[Coral-List] NOAA Seminar today: Corals, Canyons, and Conservation: Science Based Fisheries Management Decisions in the Eastern Bering Sea

Tracy Gill - NOAA Federal tracy.gill at noaa.gov
Tue Sep 5 09:31:15 EDT 2017

OneNOAA Science Seminar Series <https://www.nodc.noaa.gov/seminars/>
Please forward to folks who might be interested; apologies for
cross-posting; thanks.

*Title: Corals, Canyons, and Conservation: Science Based Fisheries
Management Decisions in the Eastern Bering Sea*

Speakers: Steve MacLean, Protected Species Coordinator, North Pacific
Fishery Management Council and Dr. Chris Rooper, Research Fish Biologist,
Both presenting remotely

When: TODAY, Sept. 5, 2017, 12 to 1 pm EDT

Where: Via webinar, or in Silver Spring at NOAA SSMC4, Room 8150

Sponsor: NOAA's National Ocean Service Science Seminar; seminar host is
Tracy.Gill at noaa.gov

Webinar Access: Mymeeting webinar uses phone for and internet. Audio is
only available over the phone: dial toll-free from US or CAN:
1-877-708-1667. Enter code 7028688#
For the webcast, go to www.mymeetings.com  Under "Participant Join", click
"Join an Event", then add conf no: 744925156. No passcode is needed for the
web. Be sure to install the correct plug‐in for WebEx before the seminar
starts - temporary plugin works fine.

Abstract: When making science matter for conservation, marine conservation
practitioners, and managers must be prepared to make the appropriate
decision based on the results of
the best available science used to inform it. For nearly a decade, many
encouraged the North Pacific Fishery Management Council to enact
protections for
deep-sea corals in several canyons in the Eastern Bering Sea slope. In
2014, at the
request of the Council, the National Marine Fisheries Service, Alaska
Fisheries Science
Center conducted a strip-transect survey along the Eastern Bering Sea slope
to validate
the results of a model predicting the occurrence of deep-sea coral habitat.
More than
250,000 photos were analyzed to estimate coral, sponge, and sea whip
distribution, height, and vulnerability to anthropogenic damage. The
results of the survey
confirmed that coral habitat and occurrence was concentrated around
Pribilof Canyon
and the adjacent slope. The results also confirmed that the densities of
corals in the
Eastern Bering Sea were low, even where they occurred. After reviewing the
available scientific information, the Council concluded that there is no
scientific evidence
to suggest that deep-sea corals in the Eastern Bering Sea slope or canyons
are at risk
from commercial fisheries under the current management structure, and that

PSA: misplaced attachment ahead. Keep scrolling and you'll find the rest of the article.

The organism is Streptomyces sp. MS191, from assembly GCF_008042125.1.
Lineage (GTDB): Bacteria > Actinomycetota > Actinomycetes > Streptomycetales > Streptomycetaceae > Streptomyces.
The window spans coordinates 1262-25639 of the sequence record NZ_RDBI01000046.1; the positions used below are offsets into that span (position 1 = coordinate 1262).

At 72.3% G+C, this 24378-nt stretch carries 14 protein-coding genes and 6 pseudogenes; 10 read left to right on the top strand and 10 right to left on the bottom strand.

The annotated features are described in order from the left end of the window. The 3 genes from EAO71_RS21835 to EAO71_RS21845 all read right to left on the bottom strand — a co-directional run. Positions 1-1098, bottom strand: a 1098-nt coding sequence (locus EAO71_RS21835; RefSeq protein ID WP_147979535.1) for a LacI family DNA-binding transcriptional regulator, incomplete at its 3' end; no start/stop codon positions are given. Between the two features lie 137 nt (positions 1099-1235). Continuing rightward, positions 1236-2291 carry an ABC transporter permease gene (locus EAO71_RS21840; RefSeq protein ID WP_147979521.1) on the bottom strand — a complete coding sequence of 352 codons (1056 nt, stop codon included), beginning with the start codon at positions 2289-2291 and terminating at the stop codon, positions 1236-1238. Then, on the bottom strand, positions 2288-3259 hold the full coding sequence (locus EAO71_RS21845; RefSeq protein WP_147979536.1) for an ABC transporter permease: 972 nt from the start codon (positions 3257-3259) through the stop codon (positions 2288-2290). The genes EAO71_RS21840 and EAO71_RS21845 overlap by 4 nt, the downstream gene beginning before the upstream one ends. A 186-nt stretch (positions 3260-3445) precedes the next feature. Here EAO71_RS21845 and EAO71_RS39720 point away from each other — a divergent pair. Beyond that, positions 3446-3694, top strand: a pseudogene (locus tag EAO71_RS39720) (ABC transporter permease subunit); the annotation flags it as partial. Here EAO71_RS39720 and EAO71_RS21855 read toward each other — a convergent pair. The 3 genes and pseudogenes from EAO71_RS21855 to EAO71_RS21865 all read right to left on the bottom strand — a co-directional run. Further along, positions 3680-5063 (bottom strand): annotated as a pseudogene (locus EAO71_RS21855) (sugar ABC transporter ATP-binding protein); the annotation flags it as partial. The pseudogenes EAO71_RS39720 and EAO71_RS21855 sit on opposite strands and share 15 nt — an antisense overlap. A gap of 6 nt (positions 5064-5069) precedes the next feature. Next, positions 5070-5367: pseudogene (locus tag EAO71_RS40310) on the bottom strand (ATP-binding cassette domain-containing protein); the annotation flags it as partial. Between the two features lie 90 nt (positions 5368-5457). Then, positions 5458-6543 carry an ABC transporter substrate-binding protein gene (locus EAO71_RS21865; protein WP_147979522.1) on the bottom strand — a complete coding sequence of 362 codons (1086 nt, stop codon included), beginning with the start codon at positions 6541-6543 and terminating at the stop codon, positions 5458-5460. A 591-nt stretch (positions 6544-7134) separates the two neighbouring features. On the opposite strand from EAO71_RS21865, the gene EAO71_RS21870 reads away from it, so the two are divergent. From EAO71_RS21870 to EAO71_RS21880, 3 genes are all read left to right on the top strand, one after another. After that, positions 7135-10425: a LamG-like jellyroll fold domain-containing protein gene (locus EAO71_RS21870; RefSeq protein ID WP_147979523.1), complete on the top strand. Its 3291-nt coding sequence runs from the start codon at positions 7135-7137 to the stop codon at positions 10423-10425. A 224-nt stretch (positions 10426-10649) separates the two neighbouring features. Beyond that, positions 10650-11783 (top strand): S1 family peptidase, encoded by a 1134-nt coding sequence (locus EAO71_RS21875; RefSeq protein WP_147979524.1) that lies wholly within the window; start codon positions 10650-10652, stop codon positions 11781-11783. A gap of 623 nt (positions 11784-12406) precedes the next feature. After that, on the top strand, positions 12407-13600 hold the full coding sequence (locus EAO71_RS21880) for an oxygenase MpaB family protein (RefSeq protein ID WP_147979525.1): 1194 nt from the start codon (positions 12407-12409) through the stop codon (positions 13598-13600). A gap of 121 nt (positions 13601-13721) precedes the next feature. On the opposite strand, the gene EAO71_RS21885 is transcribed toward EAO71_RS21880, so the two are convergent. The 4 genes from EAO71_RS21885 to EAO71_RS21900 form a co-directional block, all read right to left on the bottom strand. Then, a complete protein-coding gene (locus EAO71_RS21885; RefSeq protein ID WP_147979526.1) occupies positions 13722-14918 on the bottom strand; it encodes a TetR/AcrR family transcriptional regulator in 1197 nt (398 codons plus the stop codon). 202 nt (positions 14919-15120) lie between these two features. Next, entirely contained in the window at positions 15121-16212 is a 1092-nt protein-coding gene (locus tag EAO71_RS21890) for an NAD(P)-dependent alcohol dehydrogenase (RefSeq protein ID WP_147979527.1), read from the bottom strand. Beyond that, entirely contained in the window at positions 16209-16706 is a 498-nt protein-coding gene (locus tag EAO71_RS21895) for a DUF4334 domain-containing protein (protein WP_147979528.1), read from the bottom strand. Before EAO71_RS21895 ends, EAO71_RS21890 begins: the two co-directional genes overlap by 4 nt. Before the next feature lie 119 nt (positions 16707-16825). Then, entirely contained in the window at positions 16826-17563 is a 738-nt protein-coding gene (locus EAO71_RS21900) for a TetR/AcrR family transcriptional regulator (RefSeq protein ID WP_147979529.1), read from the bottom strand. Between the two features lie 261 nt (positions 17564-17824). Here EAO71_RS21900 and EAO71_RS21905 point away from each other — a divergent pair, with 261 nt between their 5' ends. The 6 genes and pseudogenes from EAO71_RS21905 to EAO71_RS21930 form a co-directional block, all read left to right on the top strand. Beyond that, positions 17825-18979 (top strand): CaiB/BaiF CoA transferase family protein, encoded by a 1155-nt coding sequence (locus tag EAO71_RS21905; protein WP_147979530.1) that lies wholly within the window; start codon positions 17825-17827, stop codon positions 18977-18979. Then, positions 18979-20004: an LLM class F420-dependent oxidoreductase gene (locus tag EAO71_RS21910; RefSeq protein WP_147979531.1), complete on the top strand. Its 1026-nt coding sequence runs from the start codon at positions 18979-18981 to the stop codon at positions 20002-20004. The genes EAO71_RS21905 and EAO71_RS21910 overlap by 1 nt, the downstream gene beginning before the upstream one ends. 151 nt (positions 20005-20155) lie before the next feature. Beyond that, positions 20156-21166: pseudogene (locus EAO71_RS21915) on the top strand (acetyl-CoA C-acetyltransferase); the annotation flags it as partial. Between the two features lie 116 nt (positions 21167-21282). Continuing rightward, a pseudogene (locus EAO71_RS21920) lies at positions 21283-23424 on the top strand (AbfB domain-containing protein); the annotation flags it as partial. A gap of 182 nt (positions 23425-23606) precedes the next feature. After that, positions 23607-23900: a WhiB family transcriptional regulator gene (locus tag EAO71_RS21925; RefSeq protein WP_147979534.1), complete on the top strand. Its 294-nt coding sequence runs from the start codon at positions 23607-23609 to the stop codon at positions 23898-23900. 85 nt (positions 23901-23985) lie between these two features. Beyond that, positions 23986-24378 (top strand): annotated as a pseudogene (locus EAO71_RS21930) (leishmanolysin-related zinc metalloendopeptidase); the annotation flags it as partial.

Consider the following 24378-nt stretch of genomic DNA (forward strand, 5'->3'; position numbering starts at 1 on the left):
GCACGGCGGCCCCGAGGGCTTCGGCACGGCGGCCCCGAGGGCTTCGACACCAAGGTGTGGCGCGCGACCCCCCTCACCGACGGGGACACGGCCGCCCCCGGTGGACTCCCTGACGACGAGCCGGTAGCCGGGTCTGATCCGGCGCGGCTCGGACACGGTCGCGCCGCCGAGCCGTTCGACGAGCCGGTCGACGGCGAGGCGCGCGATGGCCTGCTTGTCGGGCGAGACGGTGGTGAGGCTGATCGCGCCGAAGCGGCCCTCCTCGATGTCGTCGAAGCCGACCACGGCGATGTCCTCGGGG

protections for deep-sea corals were not warranted.

About the Speakers:
*Steve MacLea*n started at the North Pacific Fisheries Management Council
 in 2011, after spending six years as the Polar Marine Program Director for
The Nature Conservancy in Alaska where he worked closely with Bering Sea
commercial fishing interests to reduce potential impacts to protected
species and habitat. Steve has also worked for a private ecological
consulting firm, State and University wildlife management departments, oil
and gas environmental department, and a donut shop. Steve received his BA
in Biology from Whitman College in Walla Walla WA, and a MS in Wildlife and
Fisheries Sciences from Texas A&M University. Steve has been swimming in
every ocean, including north of the Arctic Circle, and south of the
Antarctic Circle.

Originally from Oregon, *Chris Rooper *went to undergraduate school at
Oregon State University (think Harvard of the west coast), completed a M.S.
at the University of Alaska Fairbanks in Juneau AK, and a Ph.D. at the
University of Washington. He began work for the Alaska Fisheries Science
Center in the bottom trawl survey group in 2002. Most of my research to
date has focussed on rockfish ecology and assessment. Where we are actively
pursuing methods to assess rockfish using alternate sampling gears in areas
of untrawlable seafloor, such as combinations of acoustics and optics.
Since 2011 I have been working on coral and sponge research in Alaska.

Subscribe to the OneNOAA Science Seminar weekly email: Send an email to
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in the subject or body. See http://www.nodc.noaa.gov/seminars/

Tracy A. Gill   tracy.gill at noaa.gov   240-533-0349
Physical Scientist
​, ​
Biogeography Branch, Marine Spatial Ecology Division
National Centers for Coastal Ocean Science
​, ​
NOAA's National Ocean Service
1305 East-West Hwy, N/SCI-1, # 9208, Silver Spring, MD  20910-3278

*Check out NOAA's **NCCOS Website <http://coastalscience.noaa.gov/>*
*for more on our projects, products and news.*

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